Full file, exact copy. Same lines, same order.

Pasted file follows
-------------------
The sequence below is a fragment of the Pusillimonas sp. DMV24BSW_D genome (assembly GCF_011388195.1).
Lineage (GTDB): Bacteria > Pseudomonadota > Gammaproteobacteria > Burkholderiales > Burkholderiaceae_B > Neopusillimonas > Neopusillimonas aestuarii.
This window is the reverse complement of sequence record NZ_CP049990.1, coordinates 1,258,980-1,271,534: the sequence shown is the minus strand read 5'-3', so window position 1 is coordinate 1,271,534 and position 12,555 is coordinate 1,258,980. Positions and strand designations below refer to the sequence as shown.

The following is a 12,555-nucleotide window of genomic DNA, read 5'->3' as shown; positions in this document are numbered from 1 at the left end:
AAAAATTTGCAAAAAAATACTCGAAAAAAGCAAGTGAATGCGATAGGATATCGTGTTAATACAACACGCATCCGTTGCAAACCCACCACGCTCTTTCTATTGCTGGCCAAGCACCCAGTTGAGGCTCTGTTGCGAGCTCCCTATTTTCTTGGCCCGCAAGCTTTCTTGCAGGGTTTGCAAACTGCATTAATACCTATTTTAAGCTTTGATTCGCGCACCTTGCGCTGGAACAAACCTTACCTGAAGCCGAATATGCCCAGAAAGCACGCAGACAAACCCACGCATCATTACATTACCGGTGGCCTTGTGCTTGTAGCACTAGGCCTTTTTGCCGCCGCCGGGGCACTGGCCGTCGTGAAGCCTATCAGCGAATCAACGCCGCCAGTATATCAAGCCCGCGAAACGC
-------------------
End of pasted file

The sequence below is a fragment of the Pusillimonas sp. DMV24BSW_D genome (assembly GCF_011388195.1).
Lineage (GTDB): Bacteria > Pseudomonadota > Gammaproteobacteria > Burkholderiales > Burkholderiaceae_B > Neopusillimonas > Neopusillimonas aestuarii.
This window is the reverse complement of sequence record NZ_CP049990.1, coordinates 1,258,980-1,271,534: the sequence shown is the minus strand read 5'-3', so window position 1 is coordinate 1,271,534 and position 12,555 is coordinate 1,258,980. Positions and strand designations below refer to the sequence as shown.

The following is a 12,555-nucleotide window of genomic DNA, read 5'->3' as shown; positions in this document are numbered from 1 at the left end:
AAAAATTTGCAAAAAAATACTCGAAAAAAGCAAGTGAATGCGATAGGATATCGTGTTAATACAACACGCATCCGTTGCAAACCCACCACGCTCTTTCTATTGCTGGCCAAGCACCCAGTTGAGGCTCTGTTGCGAGCTCCCTATTTTCTTGGCCCGCAAGCTTTCTTGCAGGGTTTGCAAACTGCATTAATACCTATTTTAAGCTTTGATTCGCGCACCTTGCGCTGGAACAAACCTTACCTGAAGCCGAATATGCCCAGAAAGCACGCAGACAAACCCACGCATCATTACATTACCGGTGGCCTTGTGCTTGTAGCACTAGGCCTTTTTGCCGCCGCCGGGGCACTGGCCGTCGTGAAGCCTATCAGCGAATCAACGCCGCCAGTATATCAAGCCCGCGAAACGC